How serious are nursing home medication errors?
Medication errors are a pervasive problem in our healthcare system. In fact, experts estimate that, in one form or another, more than 7 million Americans experience a medication error each year. These mistakes are costly – estimated at over $21 billion – and preventable. And while younger individuals may notice the wrong pill in the bottom or may be strong enough to handle the unintended consequences of improper medication administration, seniors are not always so lucky.
Particularly in nursing homes, which are often understaffed, medication errors are rampant. The question many experts are asking is whether these medication errors are often serious. The news is complicated; errors remain common but most don’t seem to be serious. Others warn, however, that errors are likely underreported and that the medical coding system makes it easy to cover up error-related deaths. Under a different system, the CDC argues that medication errors might be the third most common cause of death among nursing home patients.
So, who’s right about medication errors? It depends on what questions you’re asking and what constitutes an error. If you’re responsible for the health and safety of an older adult, here’s what you need to understand about medication administration, particularly within nursing home settings.
Types Of Errors
There are several different ways to classify medication errors and, if you were an individual taking your medications at home, you might not even consider some of the major components to be problems. As described by the Nursing Home Law Center, federal law requires skilled nursing facilities to keep errors within a 5% margin. This margin is broadly defined, but includes errors such as not mixing medication as directed, giving medications at the wrong time, or not dosing the last small portion of a medication.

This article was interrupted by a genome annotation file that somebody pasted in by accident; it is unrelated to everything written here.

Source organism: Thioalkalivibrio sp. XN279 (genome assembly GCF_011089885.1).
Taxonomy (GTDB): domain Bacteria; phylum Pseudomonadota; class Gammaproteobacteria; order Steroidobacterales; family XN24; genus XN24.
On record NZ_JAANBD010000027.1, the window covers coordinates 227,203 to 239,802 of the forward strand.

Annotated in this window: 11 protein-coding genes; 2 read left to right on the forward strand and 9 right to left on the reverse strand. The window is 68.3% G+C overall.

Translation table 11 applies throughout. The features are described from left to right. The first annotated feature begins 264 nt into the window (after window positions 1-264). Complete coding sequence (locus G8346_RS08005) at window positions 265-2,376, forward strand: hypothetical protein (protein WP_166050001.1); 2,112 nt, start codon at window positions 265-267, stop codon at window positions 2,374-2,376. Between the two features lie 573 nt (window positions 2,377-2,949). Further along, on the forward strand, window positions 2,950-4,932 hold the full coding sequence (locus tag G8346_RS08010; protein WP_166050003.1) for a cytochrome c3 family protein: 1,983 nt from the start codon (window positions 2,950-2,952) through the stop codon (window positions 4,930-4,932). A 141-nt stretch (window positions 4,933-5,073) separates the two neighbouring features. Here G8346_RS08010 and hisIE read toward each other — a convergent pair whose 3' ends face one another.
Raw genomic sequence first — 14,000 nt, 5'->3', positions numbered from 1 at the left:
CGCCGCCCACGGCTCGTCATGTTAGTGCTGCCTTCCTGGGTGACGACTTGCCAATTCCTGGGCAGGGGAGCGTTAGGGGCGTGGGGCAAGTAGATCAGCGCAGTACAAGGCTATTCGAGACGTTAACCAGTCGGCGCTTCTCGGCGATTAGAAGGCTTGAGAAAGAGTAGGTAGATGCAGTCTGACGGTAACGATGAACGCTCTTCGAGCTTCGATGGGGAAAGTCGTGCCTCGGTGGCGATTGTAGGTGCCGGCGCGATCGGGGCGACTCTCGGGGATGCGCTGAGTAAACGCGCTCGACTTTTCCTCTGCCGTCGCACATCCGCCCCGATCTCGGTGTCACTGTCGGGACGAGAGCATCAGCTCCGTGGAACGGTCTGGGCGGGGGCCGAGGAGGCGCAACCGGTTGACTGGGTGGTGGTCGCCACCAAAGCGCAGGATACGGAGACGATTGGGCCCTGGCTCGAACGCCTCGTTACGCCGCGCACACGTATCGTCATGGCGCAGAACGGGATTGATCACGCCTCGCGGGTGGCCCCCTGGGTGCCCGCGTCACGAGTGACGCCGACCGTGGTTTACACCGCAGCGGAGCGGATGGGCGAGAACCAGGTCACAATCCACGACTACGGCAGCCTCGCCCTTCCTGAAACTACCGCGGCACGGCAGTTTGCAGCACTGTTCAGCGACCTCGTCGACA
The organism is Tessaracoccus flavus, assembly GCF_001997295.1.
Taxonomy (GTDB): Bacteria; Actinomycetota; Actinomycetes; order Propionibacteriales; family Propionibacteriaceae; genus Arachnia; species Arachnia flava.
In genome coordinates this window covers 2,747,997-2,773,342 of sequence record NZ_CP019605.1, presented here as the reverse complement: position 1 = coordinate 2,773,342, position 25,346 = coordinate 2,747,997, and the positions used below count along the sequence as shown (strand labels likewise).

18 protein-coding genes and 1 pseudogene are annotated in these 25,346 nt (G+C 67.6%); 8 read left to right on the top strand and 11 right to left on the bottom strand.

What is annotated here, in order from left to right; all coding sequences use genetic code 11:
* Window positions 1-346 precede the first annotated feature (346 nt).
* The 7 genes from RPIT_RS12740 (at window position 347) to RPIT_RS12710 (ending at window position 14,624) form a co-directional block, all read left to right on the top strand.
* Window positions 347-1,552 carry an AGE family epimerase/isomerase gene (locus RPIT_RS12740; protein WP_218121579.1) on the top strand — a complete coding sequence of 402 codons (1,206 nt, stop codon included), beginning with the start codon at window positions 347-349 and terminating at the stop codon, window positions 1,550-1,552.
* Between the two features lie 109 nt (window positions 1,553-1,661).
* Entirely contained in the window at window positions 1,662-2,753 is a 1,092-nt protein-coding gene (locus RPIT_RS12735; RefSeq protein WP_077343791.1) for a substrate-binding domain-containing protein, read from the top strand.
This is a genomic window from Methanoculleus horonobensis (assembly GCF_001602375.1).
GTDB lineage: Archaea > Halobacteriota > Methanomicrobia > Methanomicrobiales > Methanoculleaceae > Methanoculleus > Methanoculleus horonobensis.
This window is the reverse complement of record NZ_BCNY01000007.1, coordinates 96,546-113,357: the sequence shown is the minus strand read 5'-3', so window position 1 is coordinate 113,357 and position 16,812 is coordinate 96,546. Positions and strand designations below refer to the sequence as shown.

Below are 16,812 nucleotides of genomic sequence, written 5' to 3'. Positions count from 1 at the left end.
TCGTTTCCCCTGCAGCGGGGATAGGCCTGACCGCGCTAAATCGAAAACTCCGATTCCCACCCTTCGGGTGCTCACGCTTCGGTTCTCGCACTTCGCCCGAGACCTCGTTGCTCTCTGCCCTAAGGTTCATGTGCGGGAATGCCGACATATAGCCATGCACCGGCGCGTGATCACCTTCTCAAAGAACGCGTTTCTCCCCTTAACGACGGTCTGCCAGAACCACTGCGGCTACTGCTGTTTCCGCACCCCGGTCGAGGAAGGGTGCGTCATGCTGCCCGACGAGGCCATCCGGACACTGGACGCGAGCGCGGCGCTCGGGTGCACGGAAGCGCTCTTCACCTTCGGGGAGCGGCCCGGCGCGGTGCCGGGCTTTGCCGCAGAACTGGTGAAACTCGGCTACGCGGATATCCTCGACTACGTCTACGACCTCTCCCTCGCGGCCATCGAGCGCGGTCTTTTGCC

Errors within this 5% window don’t impact licensing and they’re the types of medications many people make at home when administering their own medications. Simply put, these errors are unlikely to result in a poor outcome. More serious errors, however, can lead to major side effects like tremor, coma, and even death – and they can lead to legal action against the nursing facility.
Given the potential problems stemming from improper medication administration, nursing homes need to invest in better prevention practices. That starts with increasing staffing level, a strategy that could also help prevent nursing home abuse. These facilities are chronically understaffed because of low pay and poor management and have a high rate of turnover. That means staff also aren’t familiar with patients’ care regimens and are more likely to make mistakes.
In addition to increasing staffing levels, nursing homes can decrease error rates by adopting a strong medication reconciliation program. These programs first perform internal checks to ensure that medications don’t conflict with each other, as well as ensure that there aren’t any differences between various medical records. Reconciliation processes are especially important in nursing homes, as many patients will not be able to independently verify their treatment plans.
Finally, as part of reducing error rates, nursing homes should minimize high-risk behaviors, such as not properly disposing of discontinued medications or medications from discharged patients, improperly transporting medications, or administering medications without fully reviewing the label directions. By building good habits around medication preparation and administration, nursing facilities can improve patient outcomes and help minimize error rates at their facilities.
Nursing home residents are some of the most vulnerable members of our society and they deserve careful and appropriate treatment. It will take focused attention – specifically on the management side – to implement these changes, but it’s necessary and facilities need to take their responsibilities more serious immediately. Patients have already waited too long and they’re suffering the consequences.